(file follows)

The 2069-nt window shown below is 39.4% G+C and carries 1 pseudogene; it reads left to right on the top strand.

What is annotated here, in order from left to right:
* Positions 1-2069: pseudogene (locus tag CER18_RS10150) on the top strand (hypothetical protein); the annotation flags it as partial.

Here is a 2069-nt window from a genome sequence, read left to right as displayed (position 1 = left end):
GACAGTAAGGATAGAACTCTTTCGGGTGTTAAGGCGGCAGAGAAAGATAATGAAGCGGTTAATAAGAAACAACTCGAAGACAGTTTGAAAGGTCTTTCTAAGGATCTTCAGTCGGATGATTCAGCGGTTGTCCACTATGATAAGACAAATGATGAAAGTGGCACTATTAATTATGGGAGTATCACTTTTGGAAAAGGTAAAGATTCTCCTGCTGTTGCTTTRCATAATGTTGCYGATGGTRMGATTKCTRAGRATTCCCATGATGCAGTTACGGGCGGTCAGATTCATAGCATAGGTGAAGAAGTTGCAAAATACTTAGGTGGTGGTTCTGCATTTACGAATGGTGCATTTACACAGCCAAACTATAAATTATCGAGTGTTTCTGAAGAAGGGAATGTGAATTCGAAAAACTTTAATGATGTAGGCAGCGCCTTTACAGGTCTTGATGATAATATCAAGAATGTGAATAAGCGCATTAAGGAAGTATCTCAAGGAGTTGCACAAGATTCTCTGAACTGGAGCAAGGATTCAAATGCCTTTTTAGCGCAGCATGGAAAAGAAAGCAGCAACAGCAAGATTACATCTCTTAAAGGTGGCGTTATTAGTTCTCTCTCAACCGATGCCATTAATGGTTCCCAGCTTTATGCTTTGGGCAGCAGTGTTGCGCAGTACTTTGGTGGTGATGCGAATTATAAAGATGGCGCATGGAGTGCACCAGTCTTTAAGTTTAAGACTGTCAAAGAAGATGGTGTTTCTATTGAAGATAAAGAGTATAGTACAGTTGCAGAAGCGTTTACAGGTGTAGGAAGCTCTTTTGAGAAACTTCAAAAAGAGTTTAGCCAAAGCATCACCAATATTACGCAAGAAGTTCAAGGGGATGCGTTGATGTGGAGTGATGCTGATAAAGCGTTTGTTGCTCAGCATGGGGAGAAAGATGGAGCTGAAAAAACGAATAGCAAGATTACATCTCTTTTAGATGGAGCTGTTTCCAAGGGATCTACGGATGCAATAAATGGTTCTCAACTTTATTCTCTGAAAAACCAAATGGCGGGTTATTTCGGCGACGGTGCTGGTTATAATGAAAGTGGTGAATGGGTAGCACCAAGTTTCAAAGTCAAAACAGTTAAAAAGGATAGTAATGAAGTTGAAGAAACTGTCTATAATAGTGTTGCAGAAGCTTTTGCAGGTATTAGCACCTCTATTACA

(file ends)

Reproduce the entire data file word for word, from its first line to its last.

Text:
The 2069-nt window shown below is 39.4% G+C and carries 1 pseudogene; it reads left to right on the top strand.

What is annotated here, in order from left to right:
* Positions 1-2069: pseudogene (locus tag CER18_RS10150) on the top strand (hypothetical protein); the annotation flags it as partial.

Here is a 2069-nt window from a genome sequence, read left to right as displayed (position 1 = left end):
GACAGTAAGGATAGAACTCTTTCGGGTGTTAAGGCGGCAGAGAAAGATAATGAAGCGGTTAATAAGAAACAACTCGAAGACAGTTTGAAAGGTCTTTCTAAGGATCTTCAGTCGGATGATTCAGCGGTTGTCCACTATGATAAGACAAATGATGAAAGTGGCACTATTAATTATGGGAGTATCACTTTTGGAAAAGGTAAAGATTCTCCTGCTGTTGCTTTRCATAATGTTGCYGATGGTRMGATTKCTRAGRATTCCCATGATGCAGTTACGGGCGGTCAGATTCATAGCATAGGTGAAGAAGTTGCAAAATACTTAGGTGGTGGTTCTGCATTTACGAATGGTGCATTTACACAGCCAAACTATAAATTATCGAGTGTTTCTGAAGAAGGGAATGTGAATTCGAAAAACTTTAATGATGTAGGCAGCGCCTTTACAGGTCTTGATGATAATATCAAGAATGTGAATAAGCGCATTAAGGAAGTATCTCAAGGAGTTGCACAAGATTCTCTGAACTGGAGCAAGGATTCAAATGCCTTTTTAGCGCAGCATGGAAAAGAAAGCAGCAACAGCAAGATTACATCTCTTAAAGGTGGCGTTATTAGTTCTCTCTCAACCGATGCCATTAATGGTTCCCAGCTTTATGCTTTGGGCAGCAGTGTTGCGCAGTACTTTGGTGGTGATGCGAATTATAAAGATGGCGCATGGAGTGCACCAGTCTTTAAGTTTAAGACTGTCAAAGAAGATGGTGTTTCTATTGAAGATAAAGAGTATAGTACAGTTGCAGAAGCGTTTACAGGTGTAGGAAGCTCTTTTGAGAAACTTCAAAAAGAGTTTAGCCAAAGCATCACCAATATTACGCAAGAAGTTCAAGGGGATGCGTTGATGTGGAGTGATGCTGATAAAGCGTTTGTTGCTCAGCATGGGGAGAAAGATGGAGCTGAAAAAACGAATAGCAAGATTACATCTCTTTTAGATGGAGCTGTTTCCAAGGGATCTACGGATGCAATAAATGGTTCTCAACTTTATTCTCTGAAAAACCAAATGGCGGGTTATTTCGGCGACGGTGCTGGTTATAATGAAAGTGGTGAATGGGTAGCACCAAGTTTCAAAGTCAAAACAGTTAAAAAGGATAGTAATGAAGTTGAAGAAACTGTCTATAATAGTGTTGCAGAAGCTTTTGCAGGTATTAGCACCTCTATTACA